Approximately 30 million American women Aare thought to have low levels of the androgens (so-called male hormones) they need, including testosterone and DHEA.

Common causes of these low levels include diminished ovarian function, estrogen supplementation (either by birth control pills or by hormone replacement therapy) and impaired adrenal function.

Symptoms include: Osteoporosis, reduced sex drive (which could be due to diminished libido or lack of interest due to pain or dryness), loss of muscle tone, low energy, lack of mental clarity and decreased enjoyment of life.

Diagnosis: To check for androgen deficiency in women, it's best to measure levels of testosterones and DHEA-sulfate (DHEA-S), another androgen. Total testosterone less than 30 nanograms per deciliter (ng/dL) and/or DHEA-S levels less than 100 micrograms per deciliter (mcg/dL) may be reason to consider supplementation.

Treatment: Among women who have sexual dysfunction due to low androgens, treatment using low-dose testosterone or low-dose DHEA significantly increases sex drive-approximately 70% of the time. Although the US Food and Drug Administration (FDA) has not yet approved testosterones supplements for use in women, many doctors are prescribing them anyway.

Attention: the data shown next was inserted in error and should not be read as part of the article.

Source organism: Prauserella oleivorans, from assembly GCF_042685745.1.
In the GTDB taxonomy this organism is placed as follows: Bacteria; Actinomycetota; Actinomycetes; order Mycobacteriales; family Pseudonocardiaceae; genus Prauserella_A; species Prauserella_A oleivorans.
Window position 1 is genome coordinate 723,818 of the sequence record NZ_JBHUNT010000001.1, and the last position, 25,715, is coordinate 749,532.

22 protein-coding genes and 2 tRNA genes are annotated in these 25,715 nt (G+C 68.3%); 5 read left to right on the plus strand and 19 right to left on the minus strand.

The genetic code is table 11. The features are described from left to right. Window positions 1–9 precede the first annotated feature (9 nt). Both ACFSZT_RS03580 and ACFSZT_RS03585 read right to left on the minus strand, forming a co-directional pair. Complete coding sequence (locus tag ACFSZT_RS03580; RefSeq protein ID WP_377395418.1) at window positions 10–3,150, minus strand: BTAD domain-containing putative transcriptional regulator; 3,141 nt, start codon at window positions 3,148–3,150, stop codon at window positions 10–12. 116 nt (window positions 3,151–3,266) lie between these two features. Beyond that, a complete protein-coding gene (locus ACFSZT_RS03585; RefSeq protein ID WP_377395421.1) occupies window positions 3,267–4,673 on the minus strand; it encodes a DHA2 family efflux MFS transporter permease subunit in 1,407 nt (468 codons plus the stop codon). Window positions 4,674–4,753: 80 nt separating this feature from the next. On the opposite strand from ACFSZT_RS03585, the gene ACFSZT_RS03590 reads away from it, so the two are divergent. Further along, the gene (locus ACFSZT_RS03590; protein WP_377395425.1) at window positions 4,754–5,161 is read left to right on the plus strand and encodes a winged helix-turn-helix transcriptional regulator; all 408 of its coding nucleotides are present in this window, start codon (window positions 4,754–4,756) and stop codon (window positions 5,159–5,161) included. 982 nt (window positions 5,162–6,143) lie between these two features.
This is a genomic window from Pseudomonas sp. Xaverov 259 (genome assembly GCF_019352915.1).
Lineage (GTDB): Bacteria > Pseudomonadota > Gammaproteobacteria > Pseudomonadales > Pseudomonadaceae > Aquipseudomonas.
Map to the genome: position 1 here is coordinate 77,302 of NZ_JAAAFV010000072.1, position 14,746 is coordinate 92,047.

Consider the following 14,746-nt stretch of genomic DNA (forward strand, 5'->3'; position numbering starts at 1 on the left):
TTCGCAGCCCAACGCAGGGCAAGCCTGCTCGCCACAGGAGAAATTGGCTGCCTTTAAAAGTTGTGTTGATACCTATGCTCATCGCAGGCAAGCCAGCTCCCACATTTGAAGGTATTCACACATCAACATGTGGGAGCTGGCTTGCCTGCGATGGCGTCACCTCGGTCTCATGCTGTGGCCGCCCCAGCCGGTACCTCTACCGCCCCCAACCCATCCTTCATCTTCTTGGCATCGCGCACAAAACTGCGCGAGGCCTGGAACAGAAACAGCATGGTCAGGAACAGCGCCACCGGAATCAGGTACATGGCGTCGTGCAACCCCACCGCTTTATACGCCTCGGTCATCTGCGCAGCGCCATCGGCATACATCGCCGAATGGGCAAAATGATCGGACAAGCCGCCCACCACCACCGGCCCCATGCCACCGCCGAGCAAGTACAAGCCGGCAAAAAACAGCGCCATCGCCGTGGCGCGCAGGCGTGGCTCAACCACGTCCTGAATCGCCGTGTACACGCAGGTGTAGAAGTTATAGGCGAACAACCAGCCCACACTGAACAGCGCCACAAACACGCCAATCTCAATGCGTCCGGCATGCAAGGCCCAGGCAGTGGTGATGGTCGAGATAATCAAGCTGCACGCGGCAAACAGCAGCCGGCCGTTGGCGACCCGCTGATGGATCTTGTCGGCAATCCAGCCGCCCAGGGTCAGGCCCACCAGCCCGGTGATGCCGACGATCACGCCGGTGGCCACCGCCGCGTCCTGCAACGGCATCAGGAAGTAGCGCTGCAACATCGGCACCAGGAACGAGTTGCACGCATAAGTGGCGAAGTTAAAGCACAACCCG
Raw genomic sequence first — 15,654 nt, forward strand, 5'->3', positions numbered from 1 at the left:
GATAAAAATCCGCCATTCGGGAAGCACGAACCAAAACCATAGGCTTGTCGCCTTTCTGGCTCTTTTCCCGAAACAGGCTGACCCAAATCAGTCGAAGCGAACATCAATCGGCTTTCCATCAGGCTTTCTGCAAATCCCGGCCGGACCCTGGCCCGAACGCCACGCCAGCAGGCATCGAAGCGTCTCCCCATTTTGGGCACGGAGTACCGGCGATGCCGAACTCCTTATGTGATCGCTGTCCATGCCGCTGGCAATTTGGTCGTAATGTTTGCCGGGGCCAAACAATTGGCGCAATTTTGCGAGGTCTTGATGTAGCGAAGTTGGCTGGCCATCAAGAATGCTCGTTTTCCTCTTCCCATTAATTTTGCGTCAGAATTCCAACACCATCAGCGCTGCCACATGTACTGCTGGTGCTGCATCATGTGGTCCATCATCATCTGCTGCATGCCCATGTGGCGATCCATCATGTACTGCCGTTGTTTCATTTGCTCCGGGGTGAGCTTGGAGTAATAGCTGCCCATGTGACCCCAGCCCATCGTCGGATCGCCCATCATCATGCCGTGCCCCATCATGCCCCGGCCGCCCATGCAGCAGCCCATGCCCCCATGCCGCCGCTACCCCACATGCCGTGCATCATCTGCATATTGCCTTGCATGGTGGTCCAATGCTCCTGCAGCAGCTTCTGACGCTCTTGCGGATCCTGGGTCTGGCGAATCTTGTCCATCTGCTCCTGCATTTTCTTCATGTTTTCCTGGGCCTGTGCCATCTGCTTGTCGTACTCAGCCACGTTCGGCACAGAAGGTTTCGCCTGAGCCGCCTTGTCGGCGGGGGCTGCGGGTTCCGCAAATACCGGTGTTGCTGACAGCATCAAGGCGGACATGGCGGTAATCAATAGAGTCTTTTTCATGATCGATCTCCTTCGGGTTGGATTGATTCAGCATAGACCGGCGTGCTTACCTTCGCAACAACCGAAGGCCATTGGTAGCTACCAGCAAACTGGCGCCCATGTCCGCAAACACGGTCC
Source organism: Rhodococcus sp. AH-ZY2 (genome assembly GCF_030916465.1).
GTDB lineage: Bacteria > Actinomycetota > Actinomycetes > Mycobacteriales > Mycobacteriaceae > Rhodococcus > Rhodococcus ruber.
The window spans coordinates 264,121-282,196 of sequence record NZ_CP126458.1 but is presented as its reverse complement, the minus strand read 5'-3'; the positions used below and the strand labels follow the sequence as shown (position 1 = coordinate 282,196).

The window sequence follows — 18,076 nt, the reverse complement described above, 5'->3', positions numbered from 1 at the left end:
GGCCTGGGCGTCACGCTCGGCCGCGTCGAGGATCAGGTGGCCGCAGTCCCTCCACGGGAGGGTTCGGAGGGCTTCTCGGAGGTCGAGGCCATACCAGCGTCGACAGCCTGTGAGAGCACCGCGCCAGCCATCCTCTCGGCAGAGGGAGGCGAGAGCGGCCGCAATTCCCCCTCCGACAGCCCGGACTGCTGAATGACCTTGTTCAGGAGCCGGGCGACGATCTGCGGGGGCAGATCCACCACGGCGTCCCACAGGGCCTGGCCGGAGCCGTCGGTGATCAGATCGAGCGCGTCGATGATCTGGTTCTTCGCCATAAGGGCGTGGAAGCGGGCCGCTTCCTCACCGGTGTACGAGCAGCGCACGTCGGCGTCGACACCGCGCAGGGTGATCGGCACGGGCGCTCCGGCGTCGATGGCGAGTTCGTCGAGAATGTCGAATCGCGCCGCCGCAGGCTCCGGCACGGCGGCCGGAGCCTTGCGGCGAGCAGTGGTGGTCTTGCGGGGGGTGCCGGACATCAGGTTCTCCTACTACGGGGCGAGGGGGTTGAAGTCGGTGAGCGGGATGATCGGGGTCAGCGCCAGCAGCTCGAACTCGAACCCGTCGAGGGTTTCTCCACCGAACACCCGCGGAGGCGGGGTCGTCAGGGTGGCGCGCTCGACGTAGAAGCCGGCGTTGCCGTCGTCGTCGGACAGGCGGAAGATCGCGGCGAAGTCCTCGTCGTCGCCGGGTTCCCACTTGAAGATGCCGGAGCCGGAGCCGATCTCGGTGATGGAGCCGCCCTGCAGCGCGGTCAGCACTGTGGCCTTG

Warning: Unnecessary supplementation can lead to excessive androgen levels, resulting in heavier pubic hair growth, clitoral enlargement, acne, increased facial hair growth, lowered voice, and reduced levels of HDL ('good") cholesterol. Close monitoring of testosterone levels is advised.

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